Breaking the Information Blockade: The Impact of Foreign Media in North Korea

Antony J. Blinken
Deputy Secretary of State
New York City
September 23, 2016

Good morning. Thank you all very, very much, especially not just to my colleague but my very good friend, Tom Malinowski. Thank you for bringing us all together today. Thank you for what you and your team do every single day of the year to keep to us focused on what’s really at the heart of any of the polices we are pursuing, and that’s people. We tend to get in windowless rooms and talk about policy and deliberate, and it sometimes becomes an abstraction. But what it all boils down to, what governments have to all be about, is actually people and their fellow citizens. And the work that Tom and DRL do every single day remind us very powerfully of that, because they’re focused on those among us who, for one reason or another, are suffering injustice of their fellow human beings.

So today is a very powerful reminder of just that. I’m glad that we’re all here. I want to recognize our co-hosts, Ambassador Oh, Ambassador Nishimura, and Ambassador Lynch. Thank you for joining us in this effort. And like Tom, I especially want to thank the extraordinary artists here today not just for their incredible work that you see around you but also the courage they’ve shown in sharing their stories.

Just yesterday, President Obama was back in Washington. Some of you may have noticed he was in New York for a couple of days, probably didn’t have any impact on traffic. He’s back in Washington, and just yesterday he hosted the National Medals of the Arts and Humanities at the White House, and he celebrated the power of storytelling. He said it has the ability to “chart a course for the future while leaving something of ourselves for the next generation to learn from.”

We know that the capacity of art to challenge, to change, to remember, to teach is alive all around us today. This exhibit reminds us that the freedom of cultural and artistic expression cannot, must not be taken for granted—nor can it be held down, because somehow someway somewhere, even in the darkest and more dire circumstances, that powerful, powerful expression will find a way to come to life.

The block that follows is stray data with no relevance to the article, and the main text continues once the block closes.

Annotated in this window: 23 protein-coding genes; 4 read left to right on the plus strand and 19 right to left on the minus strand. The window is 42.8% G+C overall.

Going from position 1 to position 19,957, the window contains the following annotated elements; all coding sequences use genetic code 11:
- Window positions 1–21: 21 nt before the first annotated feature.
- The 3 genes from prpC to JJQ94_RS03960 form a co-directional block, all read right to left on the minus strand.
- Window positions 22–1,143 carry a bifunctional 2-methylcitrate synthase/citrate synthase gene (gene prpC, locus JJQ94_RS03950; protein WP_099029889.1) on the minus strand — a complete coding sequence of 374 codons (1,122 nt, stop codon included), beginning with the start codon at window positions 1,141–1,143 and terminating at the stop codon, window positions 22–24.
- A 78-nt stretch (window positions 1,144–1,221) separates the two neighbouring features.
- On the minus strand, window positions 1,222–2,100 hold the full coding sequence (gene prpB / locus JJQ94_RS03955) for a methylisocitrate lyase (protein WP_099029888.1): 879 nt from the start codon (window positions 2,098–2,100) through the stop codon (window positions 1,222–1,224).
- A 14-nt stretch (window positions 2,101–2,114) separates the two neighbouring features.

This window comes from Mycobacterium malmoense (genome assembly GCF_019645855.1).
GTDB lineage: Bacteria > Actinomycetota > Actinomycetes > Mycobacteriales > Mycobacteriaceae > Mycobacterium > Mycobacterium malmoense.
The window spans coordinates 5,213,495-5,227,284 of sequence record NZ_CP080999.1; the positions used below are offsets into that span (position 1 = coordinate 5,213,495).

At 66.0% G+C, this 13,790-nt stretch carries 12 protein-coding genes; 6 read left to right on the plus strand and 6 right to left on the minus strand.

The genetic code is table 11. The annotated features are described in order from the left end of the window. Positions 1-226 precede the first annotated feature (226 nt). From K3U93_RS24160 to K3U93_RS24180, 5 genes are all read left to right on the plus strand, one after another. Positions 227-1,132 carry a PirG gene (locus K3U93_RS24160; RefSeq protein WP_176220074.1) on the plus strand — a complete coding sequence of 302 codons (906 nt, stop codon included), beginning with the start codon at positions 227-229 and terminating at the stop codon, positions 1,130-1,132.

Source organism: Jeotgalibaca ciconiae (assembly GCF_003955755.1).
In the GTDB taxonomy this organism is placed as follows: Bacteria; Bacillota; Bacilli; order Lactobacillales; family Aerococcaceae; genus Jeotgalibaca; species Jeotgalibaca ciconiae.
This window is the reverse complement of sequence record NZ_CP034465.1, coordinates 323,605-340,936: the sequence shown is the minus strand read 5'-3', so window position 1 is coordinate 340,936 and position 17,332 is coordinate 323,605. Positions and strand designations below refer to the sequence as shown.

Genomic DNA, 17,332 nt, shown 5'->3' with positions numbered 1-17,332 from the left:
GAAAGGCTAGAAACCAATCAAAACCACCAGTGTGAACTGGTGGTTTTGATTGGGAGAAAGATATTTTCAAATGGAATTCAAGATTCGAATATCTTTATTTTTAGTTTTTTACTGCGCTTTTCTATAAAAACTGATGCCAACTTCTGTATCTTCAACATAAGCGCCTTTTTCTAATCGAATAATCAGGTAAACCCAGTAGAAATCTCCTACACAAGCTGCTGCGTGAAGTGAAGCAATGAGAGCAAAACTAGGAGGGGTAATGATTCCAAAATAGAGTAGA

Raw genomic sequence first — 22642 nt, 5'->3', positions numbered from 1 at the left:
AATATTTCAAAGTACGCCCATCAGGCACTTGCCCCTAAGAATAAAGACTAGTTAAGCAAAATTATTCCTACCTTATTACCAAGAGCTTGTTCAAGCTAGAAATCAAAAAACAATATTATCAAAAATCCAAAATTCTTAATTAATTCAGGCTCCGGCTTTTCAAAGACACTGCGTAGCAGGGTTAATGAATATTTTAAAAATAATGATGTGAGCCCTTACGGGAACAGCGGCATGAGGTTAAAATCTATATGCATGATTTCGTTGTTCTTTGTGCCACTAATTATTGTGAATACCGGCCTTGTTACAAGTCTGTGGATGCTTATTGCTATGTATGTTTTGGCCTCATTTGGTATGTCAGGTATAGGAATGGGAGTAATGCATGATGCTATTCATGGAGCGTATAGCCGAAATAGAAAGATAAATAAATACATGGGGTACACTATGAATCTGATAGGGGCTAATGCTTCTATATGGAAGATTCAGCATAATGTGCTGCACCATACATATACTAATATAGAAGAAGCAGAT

The expansive system of surveillance and censorship that North Korea employs to repress and dehumanize its own people is unprecedented in the modern age. These stories, paintings, webtoons—your stories, paintings, and webtoons—are, in fact, shining a bright light on some of the darkest corners of this planet, right on the regime’s deplorable disregard for its people.

This is the only nation in the world to test a nuclear weapon in the 21st century. A nation that has accelerated both its missile and nuclear testing—posing a serious threat to the security of the United States and our allies in the region. We join the international community in condemning, in the strongest possible terms, North Korea’s September 9 nuclear test. This nuclear explosion—North Korea’s second this year and most powerful ever—coupled with its significant acceleration in missile testing in recent months, demand a commensurate level of action by the international community in response.

As we work to address the DPRK’s nuclear ambitions, which prioritize their nuclear weapons and missiles over the well-being of the people, we also cannot and will not remain silent about the grave human rights violations that take place every minute of every day in North Korea. This is a country that operates a system of enormous prison camps at home, denies its citizens nearly all basic rights, and attempts to impose an information blockade so impenetrable that owning a tunable radio is a crime and even the weather reports are cooked.

But you have seen some evidence that is around you today—very, very, very slowly, cracks in this wall are starting to emerge, thanks to the brave and creative efforts of defectors, NGOs, and others who support them. Unstoppable market forces have brought DVDs, cell phones, thumb drives, and tablets to North Korea—challenging the government’s monopoly on information and building curiosity among North Koreans for independent sources of information. Soap operas, K-Pop, foreign films have opened a window into the wider world—starting to give people a sense that there is another world out there and another Korea out there, exposing the regime’s fabricated realities for the deep deceptions that they are.

It is our hope that the stories shared today serve as a call to action to support those courageous enough to defend human rights in North Korea and call attention to the reality as we truly know it: the DPRK is a rogue state among rogue states, and the people of North Korea deserve so much better.

Thank you very, very much.